On my way back from Vietnam I was watching the screen in front of me displaying the “Distance to destination”. On such a long flight the number you see in front of you can be quite depressing so I spent some time to figure out, how this number could be calculated with PostgreSQL.

Earthdistance comes to the rescue

The earthdistance module allows you to calculate the so called “great circle distance” using PostgreSQL. What is a “great circle distance”? If you want to move from A to B you got basically two choices: Go a straight line. Due to the fact that the earth is not flat, a straight line is not the shortest connection between two points in the face of the earth.

The shortest connection can be found if the course is constantly adjusted. The “great circle distance” is the shortest distance found by constantly adjusting the course.

Two modules are needed to do our calculation: cube and earthdistance:



test=# CREATE EXTENSION earthdistance;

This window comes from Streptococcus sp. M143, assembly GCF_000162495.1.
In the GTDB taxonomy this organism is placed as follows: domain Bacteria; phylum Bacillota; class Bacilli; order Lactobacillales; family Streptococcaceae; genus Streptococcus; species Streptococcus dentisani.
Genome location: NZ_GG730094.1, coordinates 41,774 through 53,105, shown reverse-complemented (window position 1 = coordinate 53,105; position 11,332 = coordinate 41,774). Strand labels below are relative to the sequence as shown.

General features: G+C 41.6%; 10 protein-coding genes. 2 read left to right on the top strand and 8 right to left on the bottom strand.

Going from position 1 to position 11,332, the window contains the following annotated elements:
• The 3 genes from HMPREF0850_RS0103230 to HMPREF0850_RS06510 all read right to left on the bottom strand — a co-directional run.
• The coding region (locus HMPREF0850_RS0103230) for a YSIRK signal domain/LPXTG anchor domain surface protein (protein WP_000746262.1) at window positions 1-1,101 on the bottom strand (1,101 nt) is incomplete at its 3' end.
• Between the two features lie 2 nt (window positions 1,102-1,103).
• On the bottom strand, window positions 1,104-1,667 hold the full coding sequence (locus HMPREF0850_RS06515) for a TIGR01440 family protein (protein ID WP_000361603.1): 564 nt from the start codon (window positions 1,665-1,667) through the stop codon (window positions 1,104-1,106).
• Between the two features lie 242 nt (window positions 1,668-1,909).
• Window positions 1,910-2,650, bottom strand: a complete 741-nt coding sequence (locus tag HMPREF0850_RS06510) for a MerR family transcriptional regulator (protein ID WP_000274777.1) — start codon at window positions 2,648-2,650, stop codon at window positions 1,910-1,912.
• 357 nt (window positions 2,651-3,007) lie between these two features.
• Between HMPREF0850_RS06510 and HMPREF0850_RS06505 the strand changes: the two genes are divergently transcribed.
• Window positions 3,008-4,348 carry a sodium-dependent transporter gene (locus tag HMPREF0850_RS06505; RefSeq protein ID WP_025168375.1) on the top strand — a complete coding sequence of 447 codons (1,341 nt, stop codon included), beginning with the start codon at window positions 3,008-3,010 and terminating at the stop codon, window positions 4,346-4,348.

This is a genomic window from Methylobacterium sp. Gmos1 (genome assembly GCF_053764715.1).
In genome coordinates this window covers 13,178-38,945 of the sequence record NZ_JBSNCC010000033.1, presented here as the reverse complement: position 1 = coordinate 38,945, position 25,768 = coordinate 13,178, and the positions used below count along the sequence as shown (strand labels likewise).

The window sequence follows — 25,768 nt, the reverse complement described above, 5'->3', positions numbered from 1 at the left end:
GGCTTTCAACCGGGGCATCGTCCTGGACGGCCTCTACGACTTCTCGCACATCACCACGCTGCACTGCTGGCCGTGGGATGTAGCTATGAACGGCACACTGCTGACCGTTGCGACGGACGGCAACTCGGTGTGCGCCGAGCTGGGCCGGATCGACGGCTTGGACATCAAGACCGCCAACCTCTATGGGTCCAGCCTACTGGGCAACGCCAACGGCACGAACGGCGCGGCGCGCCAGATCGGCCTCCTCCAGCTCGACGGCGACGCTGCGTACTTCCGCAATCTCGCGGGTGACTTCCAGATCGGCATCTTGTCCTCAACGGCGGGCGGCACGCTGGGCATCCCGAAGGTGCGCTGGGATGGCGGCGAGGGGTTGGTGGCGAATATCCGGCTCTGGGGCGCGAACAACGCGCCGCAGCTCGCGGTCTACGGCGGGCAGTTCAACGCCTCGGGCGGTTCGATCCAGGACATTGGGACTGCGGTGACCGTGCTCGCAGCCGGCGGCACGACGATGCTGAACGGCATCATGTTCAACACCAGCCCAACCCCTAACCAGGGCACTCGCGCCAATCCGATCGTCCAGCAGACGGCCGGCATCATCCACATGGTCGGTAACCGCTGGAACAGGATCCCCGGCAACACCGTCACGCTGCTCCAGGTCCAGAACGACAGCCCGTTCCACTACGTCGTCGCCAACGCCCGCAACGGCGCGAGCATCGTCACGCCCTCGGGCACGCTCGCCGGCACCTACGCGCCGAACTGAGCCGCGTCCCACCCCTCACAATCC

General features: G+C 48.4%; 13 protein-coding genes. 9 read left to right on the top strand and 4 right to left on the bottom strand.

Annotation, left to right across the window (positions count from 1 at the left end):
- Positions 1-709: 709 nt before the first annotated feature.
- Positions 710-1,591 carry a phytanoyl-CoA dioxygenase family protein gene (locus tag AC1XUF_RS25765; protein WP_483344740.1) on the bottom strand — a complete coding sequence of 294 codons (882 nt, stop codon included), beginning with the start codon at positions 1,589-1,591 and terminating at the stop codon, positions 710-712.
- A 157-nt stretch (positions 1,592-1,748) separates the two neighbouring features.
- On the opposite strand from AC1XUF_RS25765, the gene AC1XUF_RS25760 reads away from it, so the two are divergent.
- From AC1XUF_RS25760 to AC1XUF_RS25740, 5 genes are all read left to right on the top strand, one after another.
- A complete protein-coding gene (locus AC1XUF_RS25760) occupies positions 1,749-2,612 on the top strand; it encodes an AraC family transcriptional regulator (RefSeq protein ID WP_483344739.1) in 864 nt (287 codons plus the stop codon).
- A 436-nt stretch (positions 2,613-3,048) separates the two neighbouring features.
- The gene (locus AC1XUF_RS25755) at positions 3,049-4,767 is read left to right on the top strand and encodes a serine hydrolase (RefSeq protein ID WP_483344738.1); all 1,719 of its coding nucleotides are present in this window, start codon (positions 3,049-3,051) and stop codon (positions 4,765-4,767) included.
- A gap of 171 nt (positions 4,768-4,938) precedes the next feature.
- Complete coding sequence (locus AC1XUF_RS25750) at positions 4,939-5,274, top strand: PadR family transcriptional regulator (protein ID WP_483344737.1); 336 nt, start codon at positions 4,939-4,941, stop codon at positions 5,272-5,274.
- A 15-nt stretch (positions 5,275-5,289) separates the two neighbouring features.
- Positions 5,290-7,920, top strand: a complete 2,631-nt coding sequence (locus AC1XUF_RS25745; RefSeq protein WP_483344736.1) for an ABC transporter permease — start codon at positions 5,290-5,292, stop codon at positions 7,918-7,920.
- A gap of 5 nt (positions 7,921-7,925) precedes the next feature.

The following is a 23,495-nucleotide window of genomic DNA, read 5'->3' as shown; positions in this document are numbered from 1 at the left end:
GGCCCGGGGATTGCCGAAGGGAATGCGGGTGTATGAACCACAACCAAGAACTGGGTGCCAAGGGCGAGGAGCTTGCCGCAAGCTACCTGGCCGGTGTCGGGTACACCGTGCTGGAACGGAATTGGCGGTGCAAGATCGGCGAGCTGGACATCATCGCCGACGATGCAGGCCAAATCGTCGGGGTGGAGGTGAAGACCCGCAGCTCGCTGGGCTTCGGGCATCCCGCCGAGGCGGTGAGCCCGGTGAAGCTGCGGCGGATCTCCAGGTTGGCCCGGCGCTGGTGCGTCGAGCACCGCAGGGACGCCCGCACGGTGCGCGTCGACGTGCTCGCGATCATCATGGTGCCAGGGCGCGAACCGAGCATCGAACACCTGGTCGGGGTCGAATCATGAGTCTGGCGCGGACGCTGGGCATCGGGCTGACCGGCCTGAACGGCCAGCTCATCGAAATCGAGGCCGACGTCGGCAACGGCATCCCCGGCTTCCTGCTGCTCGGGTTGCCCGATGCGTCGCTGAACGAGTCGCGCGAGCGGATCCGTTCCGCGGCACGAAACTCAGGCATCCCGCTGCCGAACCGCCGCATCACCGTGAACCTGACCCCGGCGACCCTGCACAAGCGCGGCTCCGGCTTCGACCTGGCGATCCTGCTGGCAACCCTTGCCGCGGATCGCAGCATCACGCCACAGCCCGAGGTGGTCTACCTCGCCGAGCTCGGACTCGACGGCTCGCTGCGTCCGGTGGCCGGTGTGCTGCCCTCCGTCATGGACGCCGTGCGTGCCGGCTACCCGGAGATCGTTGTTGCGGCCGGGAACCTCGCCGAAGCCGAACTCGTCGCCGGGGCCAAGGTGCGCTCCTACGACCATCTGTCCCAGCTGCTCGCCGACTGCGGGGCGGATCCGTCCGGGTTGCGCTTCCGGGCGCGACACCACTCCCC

In the next step we can try to figure out the coordinates of our two locations. To do that I am using the PL/Python function presented in the previous blog post:

test=# SELECT * FROM geo('saigon');

                      location                      |    lat     |     lng    


 Ho Chi Minh City, District 7, Ho Chi Minh, Vietnam | 10.8230989 | 106.6296638

(1 row)

Saigon is now called Ho Chi Minh City. The coordinates returned by the functions are correct. Now we can check what the function returns for Frankfurt:

test=# SELECT * FROM geo('frankfurt');

      location      |    lat     |    lng   


 Frankfurt, Germany | 50.1109221 | 8.6821267

(1 row)

Earthdistance provides us with a datatype called “earth”. Converting our coordinates to “earth” is the key to doing the final calculation:

test=# SELECT ll_to_earth(50.1109221, 8.6821267);



 (4043469.56789498, 617446.96485031, 4893888.03869973)

(1 row)

The final calculation works like this:

test=# SELECT earth_distance(

            ll_to_earth(50.1109221, 8.6821267),

            ll_to_earth(10.8230989, 106.6296638)) / 1000;




(1 row)

Note that the distance is returned in meters so we have to divide by 1000.

9600km sounds pretty reasonable. Let us cross check: http://www.luftlinie.org/Saigon/Frankfurt-Flughafen

The results are correct.